The Chair, Councillor Fry, summarised that the market for income generation was limited, and that the Alternative Business Model was not a favoured option. He also noted the constraints in relation to marketing and the difficulties in securing work through the Legal Hub as factors that limited income generation.
This report seeks City Executive Board approval to consult on proposed changes to the Council’s Council Tax Reduction Scheme for 2019/20.
The Council Tax Reduction Scheme benefits approximately 8,500 households at an estimated to cost the Council £1.4m for the current year and £1.7m from 2019/20.
The Scrutiny Committee has referred this item to Finance Panel for pre-decision scrutiny. The Panel is asked to note and discuss the report and may wish to agree recommendations to the City Executive Board on 18 September 2018.
Paul Wilding, Revenue and Benefits Programme Manager, has been invited to present the report and answer questions.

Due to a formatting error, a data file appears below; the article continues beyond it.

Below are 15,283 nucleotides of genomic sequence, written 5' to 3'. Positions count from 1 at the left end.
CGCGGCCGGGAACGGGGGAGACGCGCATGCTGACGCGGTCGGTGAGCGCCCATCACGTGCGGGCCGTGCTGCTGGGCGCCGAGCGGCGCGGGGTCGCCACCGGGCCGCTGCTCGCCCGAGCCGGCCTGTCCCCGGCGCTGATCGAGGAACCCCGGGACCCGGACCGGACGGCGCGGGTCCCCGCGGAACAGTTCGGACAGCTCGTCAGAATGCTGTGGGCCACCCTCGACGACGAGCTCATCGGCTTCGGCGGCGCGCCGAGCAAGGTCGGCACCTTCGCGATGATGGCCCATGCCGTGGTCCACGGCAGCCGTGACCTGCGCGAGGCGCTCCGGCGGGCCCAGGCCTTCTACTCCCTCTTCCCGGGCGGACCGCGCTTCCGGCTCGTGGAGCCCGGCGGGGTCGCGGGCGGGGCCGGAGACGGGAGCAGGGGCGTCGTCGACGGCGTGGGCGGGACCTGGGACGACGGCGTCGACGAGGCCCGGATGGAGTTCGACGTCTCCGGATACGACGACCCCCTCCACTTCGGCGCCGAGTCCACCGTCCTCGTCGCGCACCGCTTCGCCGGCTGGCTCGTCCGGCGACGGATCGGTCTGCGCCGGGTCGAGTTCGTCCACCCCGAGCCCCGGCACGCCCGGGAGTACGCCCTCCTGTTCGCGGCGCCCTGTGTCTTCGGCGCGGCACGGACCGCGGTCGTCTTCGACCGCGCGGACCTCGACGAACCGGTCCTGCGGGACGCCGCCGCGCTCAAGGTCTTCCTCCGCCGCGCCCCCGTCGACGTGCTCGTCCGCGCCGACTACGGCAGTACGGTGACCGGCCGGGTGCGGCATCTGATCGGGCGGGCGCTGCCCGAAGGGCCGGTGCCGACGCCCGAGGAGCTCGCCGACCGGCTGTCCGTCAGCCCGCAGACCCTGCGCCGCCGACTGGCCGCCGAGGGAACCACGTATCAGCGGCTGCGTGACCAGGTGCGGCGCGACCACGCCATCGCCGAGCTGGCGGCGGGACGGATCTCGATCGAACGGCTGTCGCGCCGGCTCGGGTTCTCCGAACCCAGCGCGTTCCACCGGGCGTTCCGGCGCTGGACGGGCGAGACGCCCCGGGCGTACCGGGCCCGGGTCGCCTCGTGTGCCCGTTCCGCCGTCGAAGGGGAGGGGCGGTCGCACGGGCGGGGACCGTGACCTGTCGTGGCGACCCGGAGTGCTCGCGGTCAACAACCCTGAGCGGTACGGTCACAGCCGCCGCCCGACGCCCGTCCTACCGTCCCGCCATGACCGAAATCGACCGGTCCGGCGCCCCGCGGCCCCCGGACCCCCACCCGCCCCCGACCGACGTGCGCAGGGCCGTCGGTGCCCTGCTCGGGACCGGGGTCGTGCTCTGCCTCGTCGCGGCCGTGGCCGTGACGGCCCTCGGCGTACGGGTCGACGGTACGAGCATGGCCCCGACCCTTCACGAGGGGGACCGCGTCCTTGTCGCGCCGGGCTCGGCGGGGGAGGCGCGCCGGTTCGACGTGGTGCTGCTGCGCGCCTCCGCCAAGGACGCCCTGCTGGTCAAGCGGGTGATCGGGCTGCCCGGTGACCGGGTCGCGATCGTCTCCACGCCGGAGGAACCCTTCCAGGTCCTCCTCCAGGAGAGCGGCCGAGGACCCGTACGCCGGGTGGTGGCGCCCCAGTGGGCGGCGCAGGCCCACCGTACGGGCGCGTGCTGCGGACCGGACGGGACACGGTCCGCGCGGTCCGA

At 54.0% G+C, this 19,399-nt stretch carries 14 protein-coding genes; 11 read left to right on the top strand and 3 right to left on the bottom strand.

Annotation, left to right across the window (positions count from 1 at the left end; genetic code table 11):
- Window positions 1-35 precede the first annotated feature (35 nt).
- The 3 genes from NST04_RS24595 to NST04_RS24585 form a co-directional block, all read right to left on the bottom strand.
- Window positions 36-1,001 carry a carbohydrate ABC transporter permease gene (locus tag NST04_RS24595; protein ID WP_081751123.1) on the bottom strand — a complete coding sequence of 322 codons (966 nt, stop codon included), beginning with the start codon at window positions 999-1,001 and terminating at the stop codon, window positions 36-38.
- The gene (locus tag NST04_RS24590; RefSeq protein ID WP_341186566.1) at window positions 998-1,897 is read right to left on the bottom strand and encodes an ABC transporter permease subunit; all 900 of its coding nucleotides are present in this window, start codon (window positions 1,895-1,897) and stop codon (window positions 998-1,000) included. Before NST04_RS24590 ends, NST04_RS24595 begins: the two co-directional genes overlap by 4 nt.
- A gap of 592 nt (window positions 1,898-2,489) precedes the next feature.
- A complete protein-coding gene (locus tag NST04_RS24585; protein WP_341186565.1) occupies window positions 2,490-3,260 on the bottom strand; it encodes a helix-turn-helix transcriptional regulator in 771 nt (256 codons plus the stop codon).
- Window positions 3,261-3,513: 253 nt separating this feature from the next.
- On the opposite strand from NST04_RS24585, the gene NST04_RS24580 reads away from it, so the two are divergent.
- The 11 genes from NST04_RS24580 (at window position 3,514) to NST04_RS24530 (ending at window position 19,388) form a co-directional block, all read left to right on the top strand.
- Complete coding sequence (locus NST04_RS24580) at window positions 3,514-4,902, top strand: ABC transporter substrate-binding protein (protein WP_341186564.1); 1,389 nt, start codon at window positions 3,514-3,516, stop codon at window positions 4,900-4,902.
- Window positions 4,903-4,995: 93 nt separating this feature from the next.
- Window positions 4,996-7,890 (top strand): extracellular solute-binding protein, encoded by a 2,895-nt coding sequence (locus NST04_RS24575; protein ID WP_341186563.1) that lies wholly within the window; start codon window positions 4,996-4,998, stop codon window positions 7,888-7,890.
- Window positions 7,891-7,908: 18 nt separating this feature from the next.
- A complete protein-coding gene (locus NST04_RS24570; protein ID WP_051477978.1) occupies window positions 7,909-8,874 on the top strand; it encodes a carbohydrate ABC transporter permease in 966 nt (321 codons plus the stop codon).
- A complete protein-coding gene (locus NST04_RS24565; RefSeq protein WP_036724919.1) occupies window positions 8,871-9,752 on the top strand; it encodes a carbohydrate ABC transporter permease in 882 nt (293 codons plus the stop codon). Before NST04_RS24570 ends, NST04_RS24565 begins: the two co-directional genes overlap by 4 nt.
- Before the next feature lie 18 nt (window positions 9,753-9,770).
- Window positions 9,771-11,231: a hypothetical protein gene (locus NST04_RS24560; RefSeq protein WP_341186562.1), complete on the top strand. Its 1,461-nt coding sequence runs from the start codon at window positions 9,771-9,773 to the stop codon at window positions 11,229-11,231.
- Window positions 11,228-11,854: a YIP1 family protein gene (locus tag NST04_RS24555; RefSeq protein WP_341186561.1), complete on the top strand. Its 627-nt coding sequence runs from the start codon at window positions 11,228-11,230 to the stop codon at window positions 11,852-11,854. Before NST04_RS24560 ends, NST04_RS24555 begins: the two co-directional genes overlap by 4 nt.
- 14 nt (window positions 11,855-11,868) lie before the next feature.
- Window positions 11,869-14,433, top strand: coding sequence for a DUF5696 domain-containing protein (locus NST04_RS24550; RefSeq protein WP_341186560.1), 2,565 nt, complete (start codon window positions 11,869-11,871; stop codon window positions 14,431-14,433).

The Revenue and Benefits Programme Manager, Paul Wilding, presented a report on the Council Tax Reduction Scheme 2019/20 consultation which was due for consideration by the City Executive Board on 18 September 2018. The report recommended that the proposed scheme be subject to public consultation, with a further report coming forward in January 2019 to summarise the outcome of the consultation process and make proposals for the 2019/20 Council Tax Reduction Scheme. The scheme would then need to be agreed by Full Council.
It was explained that the Council Tax Reduction Scheme (CTRS) benefits approximately 8,500 households at an estimated to cost the Council of £1.4m for the current year and £1.7m from 2019/20. Council Tax support was localised in 2013 and there had been no changes to the CTRS between 2013 and 2017. There were two changes proposed for the 2019/20 Scheme. These were:
· the income band scheme for residents on Universal Credit, and;
· the minimum income floor for self-employed people.